Our earliest breakfast to date,0700. By now we had worked out how to use the coffee machine so our bread and jam was accompanied by a morning pick-me-up. Caroline also got in the habit of making my packed lunch for me, which gave mem an extra ten minutes in the shower. Although Briony wouldn't be so pleased as l was blamed for using up all the hot water, the hot water that never runs out that is. The bus left the hotel an hour after breakfast and (insert film ,transformers?, watched on the bus) was stuck straight into the dvd player as we had a long busjourney through the Rhone valley, across the French border to Chamonix, the home of Mont Blanc.The heat outside was in the thirty's and we made many precautions on the bus to ensure we don't walk into a large purple oven when we return. Immediately above us we could see a cable car ascending upwards. We assumed thats where we were going, the itinerey said we were going to the lower slopes first and knowing the size of Mont Blanc(4807m for those who don't) that could easily be the lower slopes.We were wrong, firstly we had to wait outside by a monument as Captain H went in to get another fifty-odd electronic key cards to get about Mont Blanc. A creperie lay across the road from the monument we were waiting at and it was so tempting to get a crepe, as i do whenever i am abroad but time failed me between whapping on the suncream and being shuffled towards the funicular railway. This particular funicular railway was a small red thing that shuffled its way up the side of the gigantic mountain for half an hour. There were many touristy moments as we fought for a space at the window to take some snapshots, but it was ok as everyone onboard was a tourist. The railway screeched to a halt and we reached a veiwing platform where you could see a very spiky arete(through ice plucking) and a glacier, also known as the Mer de Glace(sea of ice). While we regrouped Rachel and i managed to pick out another school trip which were a whole extra attraction altogether...Next we had to decend (almost) vertically onto the glacier in a tiny cramped cable car which was really not that far from the ground at all( nothing compared to the next cable car experience). At the base we had to walk down a dozen flights of stairs before we reached the glacier. As you walked in you had to dodge the droplets of meltwater at the snout. Inside the ice looked fake, but then again i had not seen any glaciers to compare to this one. There was a polar bear carved out of the ice as well as many other sofas and seats(which you couldn't sit on). The majority of us attempted to 'taste' the ice. Looking back, and learning about glacial transportation, this wasn't the best of plans. Near the exit there was a small area set up with a woman and a camera. What you didn't see was the St. Bernard, and as soon as you did you wanted to pay the six euros to get your photo with it. But as soon as you got close the smell of the dog got stronger and you started to regret it. It was not long before we headed back up the labyrinth of stairs to the cable car and back up in the cable car. We had our lunch on the viewing platform and browsed the touristy stalls and had some ice cream, which seemed to be a reoccurance at every stop.The journey down on the railway was almost exactly the same as it was on the way up except for the obvious, the direction. Back in the heat of the valley floor we got back on the bus,and with our efforts it was still boiling and just bearable. So the air conditioning was on full blast as we headed along the road for just under a mile until we got to the cable cars to reach Aiguille du Midi. These were the highest and most famous cable cars in THE WORLD, Manson's knees were shaking already. There was quite a queue to get to the cable cars and they were nothing like the decadence of the Glacier 3000 cable cars. Here they were the same size but with twice as many people inside and no chairs for those feeling a tad uneasy. As well as being stuffy and claustrophobic they weren't as smooth as we had previously experienced, with at least two major shakes to make everyone scream. NOT COOL! There was onecable car that took you the majority of the way up and then you had to hop onto another one that took you the final, and steepest leg of the journey. You were only at the touristy part with the gift shops and restaurants the Aiguille du Midi was still another lift ride up. We were warned about the lack of oxygen at the top and not to wear ourselves out. Mrs Cooper also ensured we all had our sunglasses and sunhats on. It was a beautiful clear day so the panorama was spectacular. When you came off the lift you had the summit of Mont Blanc on your right and a view of Chamonix and the alps on your left. There were some climbers climbing close to the summit and l envied them slightly as they were enjoying a view a handful people had ever seen. Although the view we were stuck with was definatly not something i need complain about! The majority of the time on Aiguille du Midi was spent taking photos of each other with the mountains just to prove we were actually there. As the lack of oxygen began to kick in we headed back down to scouwer the girft shop. Regretfully l didn't buy any tat as l was sure photos would be enough. At this point there were two cable car points. One took you back down to Chamonix and the other one took you to italy. Now there is an easy way to cross the border with little hassle!Back on the bus Graham said we should hang around for a bit while he turns on the air conditioning to try and improve the conditions on the bus. Compared to earlier that day it was like stepping into heaven as the temperature was actually bearable. The journey home was accompanined by [lnsert film] and left over lunch and chocolate from the gift shop. We had an early tea as we were booked into the bowling alley for quarter-to-eight. It was a forty five minute bus journey to the town of Villeneuve where there was Fun Planet, the location for bowling. As you walked in there was just a basement jam-packed with arcade games. The bowling ally's were upstairs along with the usual hockey tables and table top games. We had booked ourselves into half of the lanes but a screw up with the computers meant that they had to re-enter all of our names and in a random order and not necesarilly with the correct spellling, or correct name.In my lane l had; Erland, Ewan(though appeared as Ethan on the screen) and Lillie. The bowling alley turned on it's UV lights and we all started to glow in the dark which made bowling terribly exciting!We were given two games and our team finished especially early so we took advantage of the two hockey orientated games upstairs(ln which l ruled at to be brutally honest.. ;D) until Mr Lawson forced us to stop, although there was still twenty seconds left in what was an incredibly tense and violent game, so it was probably for the best it was kept as a draw. Time had flown by and it was already nearing eleven so we had to hop back on the bus. Graham had switched on radio G-force and my it was on form! Suited the evening perfectly. After catching a Ratatta(P.J.) we were sent to our rooms as it was well past our bedtime.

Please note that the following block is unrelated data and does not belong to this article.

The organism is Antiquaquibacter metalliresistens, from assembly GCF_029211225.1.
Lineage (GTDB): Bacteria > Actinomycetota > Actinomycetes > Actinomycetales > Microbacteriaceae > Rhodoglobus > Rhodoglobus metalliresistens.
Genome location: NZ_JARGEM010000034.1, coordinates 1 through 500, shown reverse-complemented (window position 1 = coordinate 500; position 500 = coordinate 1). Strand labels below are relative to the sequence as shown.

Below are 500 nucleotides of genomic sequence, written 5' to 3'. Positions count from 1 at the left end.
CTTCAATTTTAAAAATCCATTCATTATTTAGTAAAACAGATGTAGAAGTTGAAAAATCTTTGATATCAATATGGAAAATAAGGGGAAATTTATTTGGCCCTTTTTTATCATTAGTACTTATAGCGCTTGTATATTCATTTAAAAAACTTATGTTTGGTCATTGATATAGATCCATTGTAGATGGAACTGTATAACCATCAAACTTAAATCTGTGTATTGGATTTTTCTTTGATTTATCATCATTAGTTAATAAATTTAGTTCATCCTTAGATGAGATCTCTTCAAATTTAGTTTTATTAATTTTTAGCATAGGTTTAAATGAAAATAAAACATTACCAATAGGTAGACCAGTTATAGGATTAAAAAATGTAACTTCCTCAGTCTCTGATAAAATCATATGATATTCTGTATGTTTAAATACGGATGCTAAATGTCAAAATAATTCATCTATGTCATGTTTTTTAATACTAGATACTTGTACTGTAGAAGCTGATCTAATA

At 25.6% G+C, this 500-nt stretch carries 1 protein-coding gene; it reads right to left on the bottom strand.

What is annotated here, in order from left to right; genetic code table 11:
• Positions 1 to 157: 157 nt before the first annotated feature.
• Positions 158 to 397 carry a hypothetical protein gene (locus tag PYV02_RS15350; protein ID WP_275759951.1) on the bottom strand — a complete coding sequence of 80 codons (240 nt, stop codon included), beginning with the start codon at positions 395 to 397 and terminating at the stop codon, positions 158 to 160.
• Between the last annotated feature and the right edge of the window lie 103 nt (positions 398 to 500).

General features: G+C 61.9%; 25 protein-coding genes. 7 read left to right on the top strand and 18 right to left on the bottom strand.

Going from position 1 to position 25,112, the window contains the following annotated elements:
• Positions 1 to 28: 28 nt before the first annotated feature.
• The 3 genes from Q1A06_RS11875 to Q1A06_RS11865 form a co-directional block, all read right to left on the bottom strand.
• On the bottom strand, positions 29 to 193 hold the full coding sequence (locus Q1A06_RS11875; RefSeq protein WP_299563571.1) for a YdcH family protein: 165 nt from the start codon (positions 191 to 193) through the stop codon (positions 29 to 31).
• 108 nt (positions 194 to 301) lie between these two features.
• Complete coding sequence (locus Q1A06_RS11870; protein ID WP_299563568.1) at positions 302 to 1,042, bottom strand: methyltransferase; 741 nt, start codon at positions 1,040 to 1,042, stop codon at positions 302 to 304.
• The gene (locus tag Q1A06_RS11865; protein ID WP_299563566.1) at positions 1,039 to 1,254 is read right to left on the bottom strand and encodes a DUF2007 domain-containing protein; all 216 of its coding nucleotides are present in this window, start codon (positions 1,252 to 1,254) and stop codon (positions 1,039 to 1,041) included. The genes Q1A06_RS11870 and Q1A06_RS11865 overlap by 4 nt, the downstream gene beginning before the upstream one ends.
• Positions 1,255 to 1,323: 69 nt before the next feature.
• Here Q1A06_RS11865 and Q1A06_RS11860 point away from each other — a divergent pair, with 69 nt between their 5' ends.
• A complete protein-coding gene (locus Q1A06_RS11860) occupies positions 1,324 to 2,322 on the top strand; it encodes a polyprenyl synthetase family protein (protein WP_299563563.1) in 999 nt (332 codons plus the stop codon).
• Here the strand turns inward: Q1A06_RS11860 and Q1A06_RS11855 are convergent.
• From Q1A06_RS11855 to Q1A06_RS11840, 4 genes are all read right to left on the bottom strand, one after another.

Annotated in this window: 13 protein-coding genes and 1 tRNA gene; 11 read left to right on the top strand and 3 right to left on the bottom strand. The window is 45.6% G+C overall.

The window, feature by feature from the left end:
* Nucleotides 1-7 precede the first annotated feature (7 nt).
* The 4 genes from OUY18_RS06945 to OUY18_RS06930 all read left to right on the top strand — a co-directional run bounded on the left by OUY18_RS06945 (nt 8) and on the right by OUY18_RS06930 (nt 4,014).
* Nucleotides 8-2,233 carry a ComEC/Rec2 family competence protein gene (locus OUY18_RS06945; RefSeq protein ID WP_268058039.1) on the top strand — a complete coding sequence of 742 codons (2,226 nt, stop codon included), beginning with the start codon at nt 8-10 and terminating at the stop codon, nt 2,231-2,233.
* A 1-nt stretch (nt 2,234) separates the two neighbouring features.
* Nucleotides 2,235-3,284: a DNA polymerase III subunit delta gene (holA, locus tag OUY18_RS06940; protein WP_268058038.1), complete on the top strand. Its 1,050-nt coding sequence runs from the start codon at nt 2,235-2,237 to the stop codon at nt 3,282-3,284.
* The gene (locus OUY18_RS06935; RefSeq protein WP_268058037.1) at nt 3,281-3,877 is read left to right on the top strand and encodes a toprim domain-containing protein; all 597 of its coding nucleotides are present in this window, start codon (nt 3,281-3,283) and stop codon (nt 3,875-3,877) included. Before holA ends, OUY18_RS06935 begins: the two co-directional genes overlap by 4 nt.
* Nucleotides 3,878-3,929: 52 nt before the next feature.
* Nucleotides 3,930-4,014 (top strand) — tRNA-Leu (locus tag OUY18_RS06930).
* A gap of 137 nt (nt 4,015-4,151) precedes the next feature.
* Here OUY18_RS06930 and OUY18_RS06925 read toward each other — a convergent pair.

Tuesday 24th June